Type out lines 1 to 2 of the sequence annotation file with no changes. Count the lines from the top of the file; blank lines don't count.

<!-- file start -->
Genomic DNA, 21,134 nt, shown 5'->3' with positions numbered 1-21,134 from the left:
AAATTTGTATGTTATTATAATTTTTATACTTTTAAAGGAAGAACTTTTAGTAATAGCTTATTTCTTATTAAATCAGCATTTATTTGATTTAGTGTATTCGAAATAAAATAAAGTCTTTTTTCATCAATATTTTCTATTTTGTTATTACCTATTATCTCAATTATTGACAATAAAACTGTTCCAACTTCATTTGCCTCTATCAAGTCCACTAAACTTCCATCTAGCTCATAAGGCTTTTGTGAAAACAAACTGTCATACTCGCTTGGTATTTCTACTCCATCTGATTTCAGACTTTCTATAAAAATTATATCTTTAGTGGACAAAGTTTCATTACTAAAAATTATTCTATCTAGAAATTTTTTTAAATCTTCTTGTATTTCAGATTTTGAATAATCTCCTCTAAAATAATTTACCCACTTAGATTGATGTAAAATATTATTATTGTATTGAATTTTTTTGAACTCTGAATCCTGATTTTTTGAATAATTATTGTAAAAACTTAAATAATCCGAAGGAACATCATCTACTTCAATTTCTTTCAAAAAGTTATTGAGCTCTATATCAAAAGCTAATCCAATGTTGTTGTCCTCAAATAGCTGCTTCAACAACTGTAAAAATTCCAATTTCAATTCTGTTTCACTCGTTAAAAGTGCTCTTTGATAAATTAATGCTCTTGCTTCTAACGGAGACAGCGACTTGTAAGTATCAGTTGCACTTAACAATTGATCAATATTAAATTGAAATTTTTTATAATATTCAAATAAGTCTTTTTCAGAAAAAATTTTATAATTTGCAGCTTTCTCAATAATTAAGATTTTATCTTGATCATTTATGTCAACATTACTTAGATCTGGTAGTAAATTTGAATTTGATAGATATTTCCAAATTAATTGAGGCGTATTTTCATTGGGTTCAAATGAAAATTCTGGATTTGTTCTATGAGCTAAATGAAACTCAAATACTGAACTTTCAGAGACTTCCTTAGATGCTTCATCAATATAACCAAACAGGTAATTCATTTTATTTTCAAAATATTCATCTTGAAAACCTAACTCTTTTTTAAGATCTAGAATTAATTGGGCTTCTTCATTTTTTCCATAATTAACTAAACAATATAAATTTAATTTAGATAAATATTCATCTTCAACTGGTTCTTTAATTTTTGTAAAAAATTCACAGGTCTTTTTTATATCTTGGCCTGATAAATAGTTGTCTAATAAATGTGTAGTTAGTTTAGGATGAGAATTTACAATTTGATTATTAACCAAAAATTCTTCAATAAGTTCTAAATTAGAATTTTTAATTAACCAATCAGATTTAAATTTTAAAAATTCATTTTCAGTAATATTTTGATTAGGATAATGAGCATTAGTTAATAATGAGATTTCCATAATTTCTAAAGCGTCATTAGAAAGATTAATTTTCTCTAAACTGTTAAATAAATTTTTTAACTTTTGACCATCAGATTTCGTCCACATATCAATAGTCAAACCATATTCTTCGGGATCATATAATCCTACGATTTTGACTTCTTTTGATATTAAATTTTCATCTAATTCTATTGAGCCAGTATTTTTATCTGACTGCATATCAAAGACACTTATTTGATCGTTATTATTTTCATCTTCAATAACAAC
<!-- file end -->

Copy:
Genomic DNA, 21,134 nt, shown 5'->3' with positions numbered 1-21,134 from the left:
AAATTTGTATGTTATTATAATTTTTATACTTTTAAAGGAAGAACTTTTAGTAATAGCTTATTTCTTATTAAATCAGCATTTATTTGATTTAGTGTATTCGAAATAAAATAAAGTCTTTTTTCATCAATATTTTCTATTTTGTTATTACCTATTATCTCAATTATTGACAATAAAACTGTTCCAACTTCATTTGCCTCTATCAAGTCCACTAAACTTCCATCTAGCTCATAAGGCTTTTGTGAAAACAAACTGTCATACTCGCTTGGTATTTCTACTCCATCTGATTTCAGACTTTCTATAAAAATTATATCTTTAGTGGACAAAGTTTCATTACTAAAAATTATTCTATCTAGAAATTTTTTTAAATCTTCTTGTATTTCAGATTTTGAATAATCTCCTCTAAAATAATTTACCCACTTAGATTGATGTAAAATATTATTATTGTATTGAATTTTTTTGAACTCTGAATCCTGATTTTTTGAATAATTATTGTAAAAACTTAAATAATCCGAAGGAACATCATCTACTTCAATTTCTTTCAAAAAGTTATTGAGCTCTATATCAAAAGCTAATCCAATGTTGTTGTCCTCAAATAGCTGCTTCAACAACTGTAAAAATTCCAATTTCAATTCTGTTTCACTCGTTAAAAGTGCTCTTTGATAAATTAATGCTCTTGCTTCTAACGGAGACAGCGACTTGTAAGTATCAGTTGCACTTAACAATTGATCAATATTAAATTGAAATTTTTTATAATATTCAAATAAGTCTTTTTCAGAAAAAATTTTATAATTTGCAGCTTTCTCAATAATTAAGATTTTATCTTGATCATTTATGTCAACATTACTTAGATCTGGTAGTAAATTTGAATTTGATAGATATTTCCAAATTAATTGAGGCGTATTTTCATTGGGTTCAAATGAAAATTCTGGATTTGTTCTATGAGCTAAATGAAACTCAAATACTGAACTTTCAGAGACTTCCTTAGATGCTTCATCAATATAACCAAACAGGTAATTCATTTTATTTTCAAAATATTCATCTTGAAAACCTAACTCTTTTTTAAGATCTAGAATTAATTGGGCTTCTTCATTTTTTCCATAATTAACTAAACAATATAAATTTAATTTAGATAAATATTCATCTTCAACTGGTTCTTTAATTTTTGTAAAAAATTCACAGGTCTTTTTTATATCTTGGCCTGATAAATAGTTGTCTAATAAATGTGTAGTTAGTTTAGGATGAGAATTTACAATTTGATTATTAACCAAAAATTCTTCAATAAGTTCTAAATTAGAATTTTTAATTAACCAATCAGATTTAAATTTTAAAAATTCATTTTCAGTAATATTTTGATTAGGATAATGAGCATTAGTTAATAATGAGATTTCCATAATTTCTAAAGCGTCATTAGAAAGATTAATTTTCTCTAAACTGTTAAATAAATTTTTTAACTTTTGACCATCAGATTTCGTCCACATATCAATAGTCAAACCATATTCTTCGGGATCATATAATCCTACGATTTTGACTTCTTTTGATATTAAATTTTCATCTAATTCTATTGAGCCAGTATTTTTATCTGACTGCATATCAAAGACACTTATTTGATCGTTATTATTTTCATCTTCAATAACAAC